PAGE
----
Structural Studies On Bovine Pancreatic Phospholipase A2 And Proteins Involved In Molybdenum Cofactor Biosynthesis
Kanaujia, Shankar Prasad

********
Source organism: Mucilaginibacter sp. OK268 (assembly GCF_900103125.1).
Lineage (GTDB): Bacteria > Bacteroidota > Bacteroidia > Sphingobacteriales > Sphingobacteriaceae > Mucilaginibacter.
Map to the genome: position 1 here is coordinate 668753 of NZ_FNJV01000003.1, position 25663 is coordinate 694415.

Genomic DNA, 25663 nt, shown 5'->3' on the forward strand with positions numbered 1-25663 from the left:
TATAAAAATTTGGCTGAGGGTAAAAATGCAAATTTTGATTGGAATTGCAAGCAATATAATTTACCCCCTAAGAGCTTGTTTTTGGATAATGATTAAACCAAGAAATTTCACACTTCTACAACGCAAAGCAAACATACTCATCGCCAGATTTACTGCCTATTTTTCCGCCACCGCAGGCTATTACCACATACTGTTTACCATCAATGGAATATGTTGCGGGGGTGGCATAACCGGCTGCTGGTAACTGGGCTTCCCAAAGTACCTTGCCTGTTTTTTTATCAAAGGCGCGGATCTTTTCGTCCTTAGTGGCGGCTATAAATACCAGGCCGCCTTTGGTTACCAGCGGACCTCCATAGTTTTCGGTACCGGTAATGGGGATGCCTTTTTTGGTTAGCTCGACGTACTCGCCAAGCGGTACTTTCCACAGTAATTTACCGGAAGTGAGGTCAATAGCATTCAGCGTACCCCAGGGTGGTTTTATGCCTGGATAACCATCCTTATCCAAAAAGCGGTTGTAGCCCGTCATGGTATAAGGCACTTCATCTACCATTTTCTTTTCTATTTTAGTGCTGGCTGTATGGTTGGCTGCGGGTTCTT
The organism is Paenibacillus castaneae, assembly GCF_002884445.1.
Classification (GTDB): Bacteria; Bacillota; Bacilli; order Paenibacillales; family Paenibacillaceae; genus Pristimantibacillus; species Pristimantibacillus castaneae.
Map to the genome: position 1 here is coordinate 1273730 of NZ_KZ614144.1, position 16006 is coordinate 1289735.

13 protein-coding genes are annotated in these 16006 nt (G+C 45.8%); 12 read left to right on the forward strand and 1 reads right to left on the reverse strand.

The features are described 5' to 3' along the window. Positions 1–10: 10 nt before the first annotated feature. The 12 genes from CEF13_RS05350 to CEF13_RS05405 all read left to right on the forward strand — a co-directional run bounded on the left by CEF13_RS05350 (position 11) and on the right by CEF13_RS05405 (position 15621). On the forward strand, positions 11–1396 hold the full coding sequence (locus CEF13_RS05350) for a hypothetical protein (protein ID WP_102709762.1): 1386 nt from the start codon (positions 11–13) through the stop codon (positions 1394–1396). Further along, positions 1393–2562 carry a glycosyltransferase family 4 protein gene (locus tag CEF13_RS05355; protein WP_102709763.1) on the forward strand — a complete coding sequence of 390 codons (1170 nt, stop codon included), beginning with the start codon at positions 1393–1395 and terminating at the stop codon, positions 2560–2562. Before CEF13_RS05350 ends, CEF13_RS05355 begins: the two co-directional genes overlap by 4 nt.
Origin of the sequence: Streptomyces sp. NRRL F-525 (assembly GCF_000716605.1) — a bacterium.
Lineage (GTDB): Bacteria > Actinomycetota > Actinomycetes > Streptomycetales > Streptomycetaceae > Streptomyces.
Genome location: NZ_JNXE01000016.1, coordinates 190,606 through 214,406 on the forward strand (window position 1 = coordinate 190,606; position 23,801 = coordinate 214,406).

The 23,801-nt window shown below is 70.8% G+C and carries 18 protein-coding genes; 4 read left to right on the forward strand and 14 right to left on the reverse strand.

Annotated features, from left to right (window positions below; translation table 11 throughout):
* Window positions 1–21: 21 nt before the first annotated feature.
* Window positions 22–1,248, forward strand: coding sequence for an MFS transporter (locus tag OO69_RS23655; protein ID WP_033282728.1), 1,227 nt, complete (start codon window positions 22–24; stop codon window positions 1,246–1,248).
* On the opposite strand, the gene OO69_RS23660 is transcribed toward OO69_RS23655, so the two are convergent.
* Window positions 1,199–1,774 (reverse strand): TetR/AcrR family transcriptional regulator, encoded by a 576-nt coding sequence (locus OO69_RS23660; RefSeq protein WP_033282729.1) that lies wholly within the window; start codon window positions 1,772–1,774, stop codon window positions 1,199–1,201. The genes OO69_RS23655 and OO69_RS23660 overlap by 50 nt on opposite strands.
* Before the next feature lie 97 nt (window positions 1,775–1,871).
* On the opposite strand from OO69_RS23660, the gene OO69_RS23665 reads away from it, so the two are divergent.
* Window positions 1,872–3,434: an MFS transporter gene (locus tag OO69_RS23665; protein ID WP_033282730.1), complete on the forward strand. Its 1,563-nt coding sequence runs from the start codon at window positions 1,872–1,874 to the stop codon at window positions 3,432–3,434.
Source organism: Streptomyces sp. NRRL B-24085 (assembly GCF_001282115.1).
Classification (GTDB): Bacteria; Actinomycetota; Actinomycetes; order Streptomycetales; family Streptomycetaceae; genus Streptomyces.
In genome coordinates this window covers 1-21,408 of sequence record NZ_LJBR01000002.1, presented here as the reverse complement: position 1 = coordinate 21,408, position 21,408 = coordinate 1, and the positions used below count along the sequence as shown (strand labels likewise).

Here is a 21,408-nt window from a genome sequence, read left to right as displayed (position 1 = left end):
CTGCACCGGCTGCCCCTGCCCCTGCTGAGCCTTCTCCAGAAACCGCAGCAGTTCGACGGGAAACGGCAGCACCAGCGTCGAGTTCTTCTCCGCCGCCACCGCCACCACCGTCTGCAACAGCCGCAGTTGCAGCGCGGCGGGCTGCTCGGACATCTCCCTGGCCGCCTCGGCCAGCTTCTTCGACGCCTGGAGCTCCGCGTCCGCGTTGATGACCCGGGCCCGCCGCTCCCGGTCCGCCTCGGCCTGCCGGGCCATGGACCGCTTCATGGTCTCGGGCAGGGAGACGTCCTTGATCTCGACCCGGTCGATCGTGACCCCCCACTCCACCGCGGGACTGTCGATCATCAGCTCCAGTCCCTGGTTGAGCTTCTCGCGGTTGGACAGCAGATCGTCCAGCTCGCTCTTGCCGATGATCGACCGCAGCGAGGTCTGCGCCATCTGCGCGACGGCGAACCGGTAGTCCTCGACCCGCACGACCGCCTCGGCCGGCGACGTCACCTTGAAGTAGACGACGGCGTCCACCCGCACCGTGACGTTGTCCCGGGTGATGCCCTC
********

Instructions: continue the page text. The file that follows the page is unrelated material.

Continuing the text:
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We have carried out structural studies on bovine pancreatic phospholipase A2 (BPLA2) and two proteins involved in molybdenum cofactor (Moco) biosynthesis pathway. In addition, molecular-dynamics simulations and other analyses have been performed to corroborate the findings obtained from the crystal structures. Crystal structures of the three active-site mutants (H48N, D49N and D49K) of BPLA2 were determined to understand the mechanism by which the mutant H48N is able to catalyze the reaction of phospholipid hydrolysis and to see the effect of the loss of Ca 2+ ion in the active site of D49N and D49K mutants. We found that Asp49 could possibly play the role of a general base instead of His48 in the case of the H48N mutant. In the case of D49N and D49K mutants, the active site of the enzyme is perturbed, whereas the overall tertiary structure of these mutants is intact. In addition, a total of 24 invariant water molecules were identified in all of the crystal structures of BPLA2 available in its archive, PDB. Out of these, four water molecules are essential for the catalytic activity, whereas, the remaining water molecules play a role in the stability of the enzyme. In addition, structural studies on two proteins MoaC and MogA involved in Moco biosynthesis pathway have been carried out. For the first time, crystal structure of MoaC bound with GTP molecule has been reported. The gene id TTHA0341, which is mentioned as MoaB in the CMR database, was annotated as MogA based the comparative analysis of sequences and structures (with the present work and the structures available in the literature). The role of N-and C-termini of MoaB and MogA proteins were proposed that these residues might stabilize the substrate and/or product molecule in the active site. In addition, the residues involved in the oligomerization are compared with MD simulations. The molecular docking studies show that MoaB proteins show more preference to GTP than ATP. The comparison of the two active (MPT and AMP-binding) sites revealed that MPT-binding site is preferred over AMP-binding site for nucleotide binding.